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Books: American Parent

Sam Apple just came out with his second memoir (after Schlepping Through the Alps) called American Parent. From it, we learned that The Lamaze Method was created by Stalinists and based on false science that was forced upon the Soviet scientific community because the government couldn’t afford pain relief drugs for women in labor. He swears that’s true! Anyway, here’s a sweet (and sick, if you think about it for too long) excerpt about how his love for his newborn was like a romantic crush:

At times my love for Isaac felt almost romantic. The first time I noticed this, it bothered me. I expected to love my newborn son, not to have a crush on him. But a crush is what it felt like. Jennifer and I would usually be ready to collapse by the time we put Isaac to bed at night, but in the few hours we had before Isaac was due to wake up again, the one thing we wanted to do before falling asleep was to look at photos of him or discuss our current favorite parts of his body.

“I think right now it’s the fat under his chin,” I might say.

“I’m going through a thigh phase.”

“Oh, you’re right! I forgot about the thighs. Can I change my answer?”

It was enough to make even the most sympathetic of non-parents shoot themselves. And there was more. Some nights we would stand over Isaac’s co-sleeper and admire him. No one’s sleep has ever been so appreciated. Isaac would move his hand to his nose and I would run to get Jennifer as though he had just stood up in his co-sleeper and recited the Gettysburg Address. He would make an unusually sweet clucking sound and I would be racing to get the video camera as though the fate of the free world rested on my ability to capture those sweet clucks on film.

The only thing we appreciated more than watching Isaac sleep was watching him wake up. The wake-ups would begin with the slightest disturbance of the lips, a movement so subtle that you would never notice it unless you happened to be watching him. A quiet moment would pass and then the wet tip of Isaac’s tongue would appear and disappear again, like a small crustacean peek- ing out from its shell and deciding the time was not yet right to take on the world. Then another, even longer, pause. You would think that the show was over. You would think that you had imagined the whole thing. And then, before you could catch your breath, the second act would begin with a dramatic rise and fall of the eyebrows.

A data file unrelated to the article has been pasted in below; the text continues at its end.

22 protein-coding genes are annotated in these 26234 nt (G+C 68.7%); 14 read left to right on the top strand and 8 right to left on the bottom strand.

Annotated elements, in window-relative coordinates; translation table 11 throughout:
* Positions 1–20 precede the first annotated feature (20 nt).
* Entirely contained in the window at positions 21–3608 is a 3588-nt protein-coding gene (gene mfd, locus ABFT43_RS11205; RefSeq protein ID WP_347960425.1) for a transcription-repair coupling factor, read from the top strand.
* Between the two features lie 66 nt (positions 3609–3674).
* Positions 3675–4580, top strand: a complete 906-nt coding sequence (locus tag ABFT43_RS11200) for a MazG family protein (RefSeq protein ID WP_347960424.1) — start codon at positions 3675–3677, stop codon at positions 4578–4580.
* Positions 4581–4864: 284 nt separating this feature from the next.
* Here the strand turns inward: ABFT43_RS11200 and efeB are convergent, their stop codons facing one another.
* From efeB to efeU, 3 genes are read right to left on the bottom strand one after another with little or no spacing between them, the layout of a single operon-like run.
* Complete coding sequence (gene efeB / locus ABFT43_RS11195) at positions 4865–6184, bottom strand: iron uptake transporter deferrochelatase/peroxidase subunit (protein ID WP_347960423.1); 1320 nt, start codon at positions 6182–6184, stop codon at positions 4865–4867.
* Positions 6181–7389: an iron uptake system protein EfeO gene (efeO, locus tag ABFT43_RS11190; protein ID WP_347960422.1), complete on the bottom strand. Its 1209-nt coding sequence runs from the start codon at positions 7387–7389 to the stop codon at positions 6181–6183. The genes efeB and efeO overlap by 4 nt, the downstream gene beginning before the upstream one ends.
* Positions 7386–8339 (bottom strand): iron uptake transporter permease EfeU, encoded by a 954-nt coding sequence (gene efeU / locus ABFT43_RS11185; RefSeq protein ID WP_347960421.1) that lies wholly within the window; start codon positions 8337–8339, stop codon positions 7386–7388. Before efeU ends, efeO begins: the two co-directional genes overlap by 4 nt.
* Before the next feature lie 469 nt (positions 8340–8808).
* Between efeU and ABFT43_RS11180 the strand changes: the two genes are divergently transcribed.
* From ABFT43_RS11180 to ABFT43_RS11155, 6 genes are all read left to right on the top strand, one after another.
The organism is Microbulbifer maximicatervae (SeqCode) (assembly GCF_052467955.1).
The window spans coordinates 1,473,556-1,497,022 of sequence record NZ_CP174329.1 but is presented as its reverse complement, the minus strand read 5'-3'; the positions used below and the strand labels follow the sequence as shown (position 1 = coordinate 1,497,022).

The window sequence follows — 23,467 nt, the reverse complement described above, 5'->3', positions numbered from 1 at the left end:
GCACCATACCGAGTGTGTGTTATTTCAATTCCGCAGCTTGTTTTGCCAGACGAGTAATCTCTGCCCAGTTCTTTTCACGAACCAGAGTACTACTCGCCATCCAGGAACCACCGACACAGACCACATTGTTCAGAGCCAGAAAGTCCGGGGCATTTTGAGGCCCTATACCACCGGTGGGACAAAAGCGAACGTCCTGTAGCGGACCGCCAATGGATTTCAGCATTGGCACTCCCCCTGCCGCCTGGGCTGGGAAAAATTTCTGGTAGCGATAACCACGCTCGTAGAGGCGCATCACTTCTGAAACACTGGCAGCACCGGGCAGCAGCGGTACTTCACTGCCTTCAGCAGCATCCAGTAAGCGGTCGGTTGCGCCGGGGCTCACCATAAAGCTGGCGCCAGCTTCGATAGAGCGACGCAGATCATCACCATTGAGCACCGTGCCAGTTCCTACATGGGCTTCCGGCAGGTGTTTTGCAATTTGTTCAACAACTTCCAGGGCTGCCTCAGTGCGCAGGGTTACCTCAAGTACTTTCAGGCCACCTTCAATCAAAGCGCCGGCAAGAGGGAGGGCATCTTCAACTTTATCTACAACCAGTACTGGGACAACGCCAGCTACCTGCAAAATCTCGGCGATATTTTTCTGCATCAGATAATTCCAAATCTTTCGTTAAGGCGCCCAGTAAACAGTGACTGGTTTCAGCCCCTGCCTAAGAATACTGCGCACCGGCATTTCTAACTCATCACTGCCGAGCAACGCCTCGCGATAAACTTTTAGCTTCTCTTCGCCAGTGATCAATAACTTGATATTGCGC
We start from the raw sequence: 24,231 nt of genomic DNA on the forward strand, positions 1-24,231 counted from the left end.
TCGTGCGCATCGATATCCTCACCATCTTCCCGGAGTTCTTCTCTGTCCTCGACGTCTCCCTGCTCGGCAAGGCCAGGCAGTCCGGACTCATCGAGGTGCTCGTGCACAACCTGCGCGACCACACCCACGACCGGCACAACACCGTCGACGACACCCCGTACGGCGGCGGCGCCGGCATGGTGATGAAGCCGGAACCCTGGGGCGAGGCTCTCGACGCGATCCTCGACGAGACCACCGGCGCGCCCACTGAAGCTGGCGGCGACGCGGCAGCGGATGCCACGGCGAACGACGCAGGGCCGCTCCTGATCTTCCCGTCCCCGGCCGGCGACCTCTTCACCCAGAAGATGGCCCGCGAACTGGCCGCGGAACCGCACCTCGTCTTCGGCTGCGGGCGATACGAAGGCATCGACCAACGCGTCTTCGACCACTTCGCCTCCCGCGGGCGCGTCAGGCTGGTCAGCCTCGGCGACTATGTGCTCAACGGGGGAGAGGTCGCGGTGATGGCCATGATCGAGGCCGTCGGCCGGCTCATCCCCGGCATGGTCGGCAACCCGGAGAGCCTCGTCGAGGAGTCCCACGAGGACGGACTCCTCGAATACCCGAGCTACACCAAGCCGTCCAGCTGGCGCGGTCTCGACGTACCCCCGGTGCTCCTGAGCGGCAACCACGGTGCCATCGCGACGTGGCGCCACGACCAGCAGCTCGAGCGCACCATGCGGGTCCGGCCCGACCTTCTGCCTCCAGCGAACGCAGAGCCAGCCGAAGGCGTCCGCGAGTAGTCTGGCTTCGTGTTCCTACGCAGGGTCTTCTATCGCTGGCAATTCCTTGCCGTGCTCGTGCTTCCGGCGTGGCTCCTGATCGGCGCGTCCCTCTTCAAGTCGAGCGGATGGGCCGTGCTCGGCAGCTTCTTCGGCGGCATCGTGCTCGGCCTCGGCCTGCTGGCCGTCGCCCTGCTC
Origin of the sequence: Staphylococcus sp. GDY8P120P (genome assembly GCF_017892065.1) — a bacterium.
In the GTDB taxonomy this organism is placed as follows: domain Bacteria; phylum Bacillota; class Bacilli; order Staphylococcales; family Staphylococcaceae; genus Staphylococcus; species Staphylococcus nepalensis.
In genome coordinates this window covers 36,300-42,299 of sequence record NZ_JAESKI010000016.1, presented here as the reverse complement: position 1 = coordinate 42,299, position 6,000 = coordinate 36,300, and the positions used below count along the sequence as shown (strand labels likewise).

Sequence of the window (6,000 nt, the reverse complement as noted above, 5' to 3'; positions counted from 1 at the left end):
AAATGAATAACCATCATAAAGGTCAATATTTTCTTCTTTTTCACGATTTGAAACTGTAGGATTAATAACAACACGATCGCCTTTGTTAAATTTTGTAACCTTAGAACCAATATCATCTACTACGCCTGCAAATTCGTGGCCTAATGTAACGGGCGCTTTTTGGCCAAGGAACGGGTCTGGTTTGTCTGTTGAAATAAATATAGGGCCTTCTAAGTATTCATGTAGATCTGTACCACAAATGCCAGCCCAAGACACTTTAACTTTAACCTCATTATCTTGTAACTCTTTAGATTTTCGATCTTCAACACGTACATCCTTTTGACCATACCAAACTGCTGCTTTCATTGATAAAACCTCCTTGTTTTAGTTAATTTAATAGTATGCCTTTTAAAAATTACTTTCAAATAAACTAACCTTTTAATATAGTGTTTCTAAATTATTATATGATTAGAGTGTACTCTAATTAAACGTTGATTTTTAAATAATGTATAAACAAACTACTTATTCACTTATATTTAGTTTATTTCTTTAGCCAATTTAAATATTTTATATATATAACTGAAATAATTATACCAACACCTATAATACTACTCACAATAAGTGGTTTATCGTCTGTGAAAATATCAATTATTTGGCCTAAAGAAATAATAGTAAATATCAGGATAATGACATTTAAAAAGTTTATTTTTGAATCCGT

The eyelids would somehow remain closed but, as though the eyebrows’ rising had flipped a switch, the rest of the face would now go into a flurry of motion. The nose would twitch. The forehead would wrinkle. The fat of the second chin would quiver like shaken Jell-O. The mouth would move left then right, sending ripples through the soft pink flesh of the cheeks. The second act might last anywhere from ten seconds to a minute. It was impossible to know. The only thing you knew for sure was that you had never seen anything so fascinating in your life. And then, just when you were sure it could not get any better, the dé-nouement: Like a magician’s sheet being whisked away to reveal the impossible—the assistant’s body split into two, the rabbit gone and replaced by a dove—Isaac’s eyelids would flick open to reveal not pupils but two glowing white orbs. Your instinct would be to applaud but you would have no time because already the yawn would be starting, a yawn so gaping and enormous that it would seem somehow bigger than the face from which it arose. Sometimes the yawn would go on for so long that you would begin to worry that it would never end, that you would have to come to terms with the fact that your child would always have a large hole in the middle of his face. But eventually the mouth would close and the lips would seal. The face would quiet until it was as still as it had been during the peaceful sleep that had preceded the show. And then, and only then, would the eyelids open again to reveal two perfect brown irises staring back at you as though nothing out of the ordinary had just taken place.

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